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Eleuthera Shines A Light On Melanoma, Bone And Colorectal Cancer

Eleuthera shines a light on melanoma, bone and colorectal cancer.

Eleuthera shines a light on melanoma, bone and colorectal cancer.

By JEFFARAH GIBSON

Tribune Features Writer

jgibson@tribunemedia.net

The Cancer Society of Eleuthera’s upcoming fifth annual Hope Ball, while touted as a night of glamorous fundraising for the island, is also designed to bring attention to an important topic – colorectal cancer.

The event was expected to take place this Saturday, but had to be postponed. It will now be held on April 7 at the Cancer Society Wellness Centre located on Queen’s Highway in Palmetto Point.

Chinnici McDonald, an administrator with the Cancer Society of Eleuthera (CSE), said the cause for the ball’s postponement was due to another event happening on the island on the same night.

“We were well underway with preparations for the ball when we learned two weeks away that Junior Junkanoo on the island had been rescheduled for that same exact date. Though we are obviously two separate entities, the one thing we do not want to do is compete with each other and have people feel torn or guilty as to who to support. As our kids are our future, it felt it only fitting to amend our date to a more suiting one,” she said.

Nevertheless, the event’s postponement has granted the committee more time to produce an event guests are sure to remember.

“Our night will commence with our cocktail hour. Eleuthera’s very own Freedom Marching Band (led by Mr and Mrs Andrew Lewis) will serenade us during this hour. Once the clock strikes 7pm, the audience should be prepared to be have a wonderful evening of love and laughter. This year we will be focusing on melanoma and bone cancer. We as Bahamians and a people in general tend to focus on breast cancer most of the time, so we decided to shift our focus to other prevalent cancers in the Bahamas; those that we don’t necessarily pay much attention to,” she said.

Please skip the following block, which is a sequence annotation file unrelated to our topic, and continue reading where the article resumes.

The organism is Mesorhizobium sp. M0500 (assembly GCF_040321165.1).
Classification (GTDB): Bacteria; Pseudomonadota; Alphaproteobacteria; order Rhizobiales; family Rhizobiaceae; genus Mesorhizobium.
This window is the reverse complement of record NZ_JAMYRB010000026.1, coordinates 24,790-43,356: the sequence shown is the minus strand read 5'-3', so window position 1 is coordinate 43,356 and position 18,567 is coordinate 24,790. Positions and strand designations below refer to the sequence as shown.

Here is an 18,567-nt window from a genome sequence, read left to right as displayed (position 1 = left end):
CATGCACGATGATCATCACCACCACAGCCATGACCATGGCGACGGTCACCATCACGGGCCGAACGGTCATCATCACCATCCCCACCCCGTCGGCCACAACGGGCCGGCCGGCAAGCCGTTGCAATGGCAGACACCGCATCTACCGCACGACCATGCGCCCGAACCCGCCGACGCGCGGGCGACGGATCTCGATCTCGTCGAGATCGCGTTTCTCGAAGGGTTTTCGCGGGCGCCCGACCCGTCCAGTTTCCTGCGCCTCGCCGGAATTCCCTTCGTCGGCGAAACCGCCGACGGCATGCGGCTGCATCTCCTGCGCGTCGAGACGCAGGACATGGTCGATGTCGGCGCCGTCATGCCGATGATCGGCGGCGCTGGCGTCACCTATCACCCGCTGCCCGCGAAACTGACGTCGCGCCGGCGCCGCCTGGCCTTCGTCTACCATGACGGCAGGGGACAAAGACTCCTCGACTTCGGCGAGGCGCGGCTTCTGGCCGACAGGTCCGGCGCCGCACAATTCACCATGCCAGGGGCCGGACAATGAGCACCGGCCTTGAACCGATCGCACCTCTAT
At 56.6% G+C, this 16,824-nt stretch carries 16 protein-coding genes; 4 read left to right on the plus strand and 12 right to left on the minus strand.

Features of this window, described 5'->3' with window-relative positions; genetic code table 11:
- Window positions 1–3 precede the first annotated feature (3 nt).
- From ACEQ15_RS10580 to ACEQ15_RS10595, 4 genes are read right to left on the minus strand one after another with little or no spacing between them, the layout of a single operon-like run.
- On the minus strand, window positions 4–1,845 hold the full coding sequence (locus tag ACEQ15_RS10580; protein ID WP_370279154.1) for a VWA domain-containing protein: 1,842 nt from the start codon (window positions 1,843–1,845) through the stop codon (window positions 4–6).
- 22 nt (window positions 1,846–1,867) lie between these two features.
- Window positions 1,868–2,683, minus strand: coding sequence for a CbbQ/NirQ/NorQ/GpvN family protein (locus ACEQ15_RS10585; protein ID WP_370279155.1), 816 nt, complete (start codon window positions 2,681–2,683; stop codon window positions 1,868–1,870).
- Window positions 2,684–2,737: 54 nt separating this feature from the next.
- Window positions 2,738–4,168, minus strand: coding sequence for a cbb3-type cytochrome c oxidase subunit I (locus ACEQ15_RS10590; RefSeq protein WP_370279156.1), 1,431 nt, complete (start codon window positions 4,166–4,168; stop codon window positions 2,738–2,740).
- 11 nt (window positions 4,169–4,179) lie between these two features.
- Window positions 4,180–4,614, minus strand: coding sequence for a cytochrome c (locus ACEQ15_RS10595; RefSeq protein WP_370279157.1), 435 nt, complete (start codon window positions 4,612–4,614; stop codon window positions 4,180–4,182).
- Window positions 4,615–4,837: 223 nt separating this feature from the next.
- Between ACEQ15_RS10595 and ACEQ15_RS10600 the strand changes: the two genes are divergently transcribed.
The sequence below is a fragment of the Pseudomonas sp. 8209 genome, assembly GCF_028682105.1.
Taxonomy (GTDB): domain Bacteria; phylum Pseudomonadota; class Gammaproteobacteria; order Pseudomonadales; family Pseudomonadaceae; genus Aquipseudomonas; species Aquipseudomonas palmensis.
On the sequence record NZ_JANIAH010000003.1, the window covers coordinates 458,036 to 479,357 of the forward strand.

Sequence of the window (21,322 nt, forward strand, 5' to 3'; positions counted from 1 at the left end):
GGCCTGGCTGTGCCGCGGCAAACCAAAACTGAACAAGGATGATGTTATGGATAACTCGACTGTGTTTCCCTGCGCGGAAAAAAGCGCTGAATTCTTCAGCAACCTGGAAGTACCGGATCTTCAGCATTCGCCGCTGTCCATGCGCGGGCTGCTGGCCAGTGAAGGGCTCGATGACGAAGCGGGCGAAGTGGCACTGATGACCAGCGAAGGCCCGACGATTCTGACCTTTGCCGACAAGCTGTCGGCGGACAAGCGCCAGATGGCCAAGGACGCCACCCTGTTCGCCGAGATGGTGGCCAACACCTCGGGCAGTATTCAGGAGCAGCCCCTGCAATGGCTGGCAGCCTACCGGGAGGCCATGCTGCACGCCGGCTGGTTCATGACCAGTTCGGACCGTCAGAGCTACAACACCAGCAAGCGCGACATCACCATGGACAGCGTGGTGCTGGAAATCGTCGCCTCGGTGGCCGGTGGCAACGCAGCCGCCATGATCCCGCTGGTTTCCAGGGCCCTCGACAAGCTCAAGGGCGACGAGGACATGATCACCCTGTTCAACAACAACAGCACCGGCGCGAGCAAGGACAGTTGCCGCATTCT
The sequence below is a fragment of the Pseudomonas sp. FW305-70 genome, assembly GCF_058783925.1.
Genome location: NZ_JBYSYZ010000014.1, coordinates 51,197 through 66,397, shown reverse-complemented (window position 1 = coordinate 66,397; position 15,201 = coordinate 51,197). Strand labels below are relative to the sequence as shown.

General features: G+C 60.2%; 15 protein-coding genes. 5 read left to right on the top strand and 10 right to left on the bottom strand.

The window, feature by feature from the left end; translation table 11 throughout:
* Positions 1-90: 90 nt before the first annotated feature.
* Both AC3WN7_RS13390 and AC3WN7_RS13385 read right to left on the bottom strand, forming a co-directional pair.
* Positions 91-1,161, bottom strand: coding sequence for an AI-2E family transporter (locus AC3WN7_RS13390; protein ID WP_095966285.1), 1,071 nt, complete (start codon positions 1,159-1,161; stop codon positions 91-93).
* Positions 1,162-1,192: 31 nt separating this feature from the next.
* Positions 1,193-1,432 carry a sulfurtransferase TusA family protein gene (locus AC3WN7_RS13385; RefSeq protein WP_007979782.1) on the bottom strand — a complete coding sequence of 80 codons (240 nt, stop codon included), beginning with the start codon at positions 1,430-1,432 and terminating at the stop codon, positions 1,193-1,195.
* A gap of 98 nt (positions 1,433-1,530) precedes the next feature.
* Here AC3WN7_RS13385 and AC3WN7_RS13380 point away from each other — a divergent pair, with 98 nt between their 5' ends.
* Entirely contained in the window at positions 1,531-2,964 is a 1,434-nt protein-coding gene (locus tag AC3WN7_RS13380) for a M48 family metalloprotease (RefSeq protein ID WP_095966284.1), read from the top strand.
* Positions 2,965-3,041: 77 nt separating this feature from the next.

Ms McDonald said people can expect to have grand time as the CSE seeks to raise between $10,000 and $15,000 from the event.

The CSE will also highlight the cancer survivors on the island.

“As in most years, we recognise the many survivors of the island still fighting this dreaded disease. Though we are not forgetting them, it seemed only fitting to switch things up a little bit this year. We will be highlighting the many long-term volunteers who make sure that our Cancer Society building remains open. These volunteers – many of which have been around from inception – have helped in all facets, laid blocks, assisted with events, ran our thrift shop, been spokespersons on behalf of the society, and even fundraised to keep our doors open and fundraised to assist the survivors on island. As CSE is more than 90 per cent volunteer-based, it is only fitting that we recognise these people, she said.

The CSE has several few events slated for this year, including its “Mad Hatters & Tea Party” in April, a poetry slam in May and October, a prayer breakfast and wellness symposium in May, its annual walk-a-thon in October and the annual ‘Music In the Gardens’ event in December.

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